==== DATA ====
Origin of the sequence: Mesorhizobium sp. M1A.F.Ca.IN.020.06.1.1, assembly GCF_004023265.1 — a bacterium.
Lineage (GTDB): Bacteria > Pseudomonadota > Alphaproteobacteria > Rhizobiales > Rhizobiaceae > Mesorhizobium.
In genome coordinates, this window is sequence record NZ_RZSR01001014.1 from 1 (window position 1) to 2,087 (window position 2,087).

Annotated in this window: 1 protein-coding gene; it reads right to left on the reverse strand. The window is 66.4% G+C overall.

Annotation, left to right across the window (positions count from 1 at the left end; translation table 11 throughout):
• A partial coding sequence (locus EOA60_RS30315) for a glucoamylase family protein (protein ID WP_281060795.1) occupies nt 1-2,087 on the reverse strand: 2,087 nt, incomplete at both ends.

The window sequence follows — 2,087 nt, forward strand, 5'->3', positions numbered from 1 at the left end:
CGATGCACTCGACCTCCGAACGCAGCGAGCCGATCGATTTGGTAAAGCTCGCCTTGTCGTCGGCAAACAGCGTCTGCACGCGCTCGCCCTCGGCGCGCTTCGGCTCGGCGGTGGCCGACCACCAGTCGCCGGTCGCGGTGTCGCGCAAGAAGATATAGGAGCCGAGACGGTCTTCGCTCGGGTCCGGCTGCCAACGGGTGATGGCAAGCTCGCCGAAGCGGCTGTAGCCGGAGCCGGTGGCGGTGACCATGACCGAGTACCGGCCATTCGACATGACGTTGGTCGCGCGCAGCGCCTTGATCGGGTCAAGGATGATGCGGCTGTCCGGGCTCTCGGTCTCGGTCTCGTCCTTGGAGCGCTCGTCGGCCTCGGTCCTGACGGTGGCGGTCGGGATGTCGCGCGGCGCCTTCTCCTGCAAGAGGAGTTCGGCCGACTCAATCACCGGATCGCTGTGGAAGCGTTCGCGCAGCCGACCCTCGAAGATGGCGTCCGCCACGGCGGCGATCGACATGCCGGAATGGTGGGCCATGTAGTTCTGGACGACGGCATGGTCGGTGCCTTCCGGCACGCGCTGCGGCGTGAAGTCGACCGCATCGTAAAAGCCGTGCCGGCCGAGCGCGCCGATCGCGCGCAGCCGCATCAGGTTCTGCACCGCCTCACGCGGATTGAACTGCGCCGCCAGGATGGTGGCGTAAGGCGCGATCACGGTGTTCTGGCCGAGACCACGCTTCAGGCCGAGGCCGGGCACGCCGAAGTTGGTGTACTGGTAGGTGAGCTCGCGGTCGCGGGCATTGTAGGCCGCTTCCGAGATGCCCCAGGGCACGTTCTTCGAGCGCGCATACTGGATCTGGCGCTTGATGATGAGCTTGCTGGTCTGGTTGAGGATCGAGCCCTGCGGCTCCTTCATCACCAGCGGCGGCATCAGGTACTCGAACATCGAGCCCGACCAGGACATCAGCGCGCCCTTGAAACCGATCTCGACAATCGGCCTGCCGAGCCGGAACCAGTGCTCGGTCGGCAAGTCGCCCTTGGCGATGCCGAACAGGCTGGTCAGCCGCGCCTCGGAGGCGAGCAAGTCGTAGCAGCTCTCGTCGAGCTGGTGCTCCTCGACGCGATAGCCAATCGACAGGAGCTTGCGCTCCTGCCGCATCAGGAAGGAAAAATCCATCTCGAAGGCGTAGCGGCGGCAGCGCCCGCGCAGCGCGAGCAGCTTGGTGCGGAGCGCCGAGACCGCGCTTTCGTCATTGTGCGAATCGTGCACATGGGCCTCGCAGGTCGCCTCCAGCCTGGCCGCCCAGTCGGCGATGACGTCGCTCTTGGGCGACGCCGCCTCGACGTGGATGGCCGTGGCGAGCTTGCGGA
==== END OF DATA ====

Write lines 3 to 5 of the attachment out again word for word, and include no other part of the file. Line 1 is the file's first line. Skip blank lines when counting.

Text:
In genome coordinates, this window is sequence record NZ_RZSR01001014.1 from 1 (window position 1) to 2,087 (window position 2,087).

Annotated in this window: 1 protein-coding gene; it reads right to left on the reverse strand. The window is 66.4% G+C overall.

Annotation, left to right across the window (positions count from 1 at the left end; translation table 11 throughout):